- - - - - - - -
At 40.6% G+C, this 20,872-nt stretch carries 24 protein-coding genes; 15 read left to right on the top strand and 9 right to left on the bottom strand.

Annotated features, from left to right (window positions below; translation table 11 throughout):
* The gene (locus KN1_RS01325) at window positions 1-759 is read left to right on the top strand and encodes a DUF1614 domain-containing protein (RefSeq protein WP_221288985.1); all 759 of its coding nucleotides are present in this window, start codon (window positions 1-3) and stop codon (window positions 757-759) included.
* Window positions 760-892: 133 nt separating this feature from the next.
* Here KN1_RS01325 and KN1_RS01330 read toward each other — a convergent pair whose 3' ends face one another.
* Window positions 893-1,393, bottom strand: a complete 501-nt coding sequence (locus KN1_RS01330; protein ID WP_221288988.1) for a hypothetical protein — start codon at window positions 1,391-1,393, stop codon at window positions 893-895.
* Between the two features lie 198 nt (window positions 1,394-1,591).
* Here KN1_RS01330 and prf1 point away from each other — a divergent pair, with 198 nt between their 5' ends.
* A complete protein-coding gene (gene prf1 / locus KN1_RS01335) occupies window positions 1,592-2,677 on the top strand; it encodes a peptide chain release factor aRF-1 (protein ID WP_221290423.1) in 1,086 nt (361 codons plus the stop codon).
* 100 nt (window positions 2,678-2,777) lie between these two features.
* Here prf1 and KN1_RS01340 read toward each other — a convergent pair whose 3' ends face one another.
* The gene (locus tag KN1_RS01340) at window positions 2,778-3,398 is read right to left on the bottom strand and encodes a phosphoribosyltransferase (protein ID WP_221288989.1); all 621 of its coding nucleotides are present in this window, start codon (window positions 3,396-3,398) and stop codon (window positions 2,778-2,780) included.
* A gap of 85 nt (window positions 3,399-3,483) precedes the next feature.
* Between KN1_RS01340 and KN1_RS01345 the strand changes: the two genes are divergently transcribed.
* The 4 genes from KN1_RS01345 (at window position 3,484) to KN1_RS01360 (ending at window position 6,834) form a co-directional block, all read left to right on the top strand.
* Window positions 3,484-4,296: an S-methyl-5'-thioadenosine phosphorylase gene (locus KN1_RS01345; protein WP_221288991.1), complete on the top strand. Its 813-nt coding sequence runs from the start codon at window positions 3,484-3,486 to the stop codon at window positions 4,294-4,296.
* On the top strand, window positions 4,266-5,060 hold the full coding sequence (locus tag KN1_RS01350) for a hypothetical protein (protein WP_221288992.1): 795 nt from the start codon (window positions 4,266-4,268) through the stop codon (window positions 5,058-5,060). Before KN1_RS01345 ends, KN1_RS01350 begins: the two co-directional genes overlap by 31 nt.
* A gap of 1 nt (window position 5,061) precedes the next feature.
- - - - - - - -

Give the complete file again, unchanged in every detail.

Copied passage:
At 40.6% G+C, this 20,872-nt stretch carries 24 protein-coding genes; 15 read left to right on the top strand and 9 right to left on the bottom strand.

Annotated features, from left to right (window positions below; translation table 11 throughout):
* The gene (locus KN1_RS01325) at window positions 1-759 is read left to right on the top strand and encodes a DUF1614 domain-containing protein (RefSeq protein WP_221288985.1); all 759 of its coding nucleotides are present in this window, start codon (window positions 1-3) and stop codon (window positions 757-759) included.
* Window positions 760-892: 133 nt separating this feature from the next.
* Here KN1_RS01325 and KN1_RS01330 read toward each other — a convergent pair whose 3' ends face one another.
* Window positions 893-1,393, bottom strand: a complete 501-nt coding sequence (locus KN1_RS01330; protein ID WP_221288988.1) for a hypothetical protein — start codon at window positions 1,391-1,393, stop codon at window positions 893-895.
* Between the two features lie 198 nt (window positions 1,394-1,591).
* Here KN1_RS01330 and prf1 point away from each other — a divergent pair, with 198 nt between their 5' ends.
* A complete protein-coding gene (gene prf1 / locus KN1_RS01335) occupies window positions 1,592-2,677 on the top strand; it encodes a peptide chain release factor aRF-1 (protein ID WP_221290423.1) in 1,086 nt (361 codons plus the stop codon).
* 100 nt (window positions 2,678-2,777) lie between these two features.
* Here prf1 and KN1_RS01340 read toward each other — a convergent pair whose 3' ends face one another.
* The gene (locus tag KN1_RS01340) at window positions 2,778-3,398 is read right to left on the bottom strand and encodes a phosphoribosyltransferase (protein ID WP_221288989.1); all 621 of its coding nucleotides are present in this window, start codon (window positions 3,396-3,398) and stop codon (window positions 2,778-2,780) included.
* A gap of 85 nt (window positions 3,399-3,483) precedes the next feature.
* Between KN1_RS01340 and KN1_RS01345 the strand changes: the two genes are divergently transcribed.
* The 4 genes from KN1_RS01345 (at window position 3,484) to KN1_RS01360 (ending at window position 6,834) form a co-directional block, all read left to right on the top strand.
* Window positions 3,484-4,296: an S-methyl-5'-thioadenosine phosphorylase gene (locus KN1_RS01345; protein WP_221288991.1), complete on the top strand. Its 813-nt coding sequence runs from the start codon at window positions 3,484-3,486 to the stop codon at window positions 4,294-4,296.
* On the top strand, window positions 4,266-5,060 hold the full coding sequence (locus tag KN1_RS01350) for a hypothetical protein (protein WP_221288992.1): 795 nt from the start codon (window positions 4,266-4,268) through the stop codon (window positions 5,058-5,060). Before KN1_RS01345 ends, KN1_RS01350 begins: the two co-directional genes overlap by 31 nt.
* A gap of 1 nt (window position 5,061) precedes the next feature.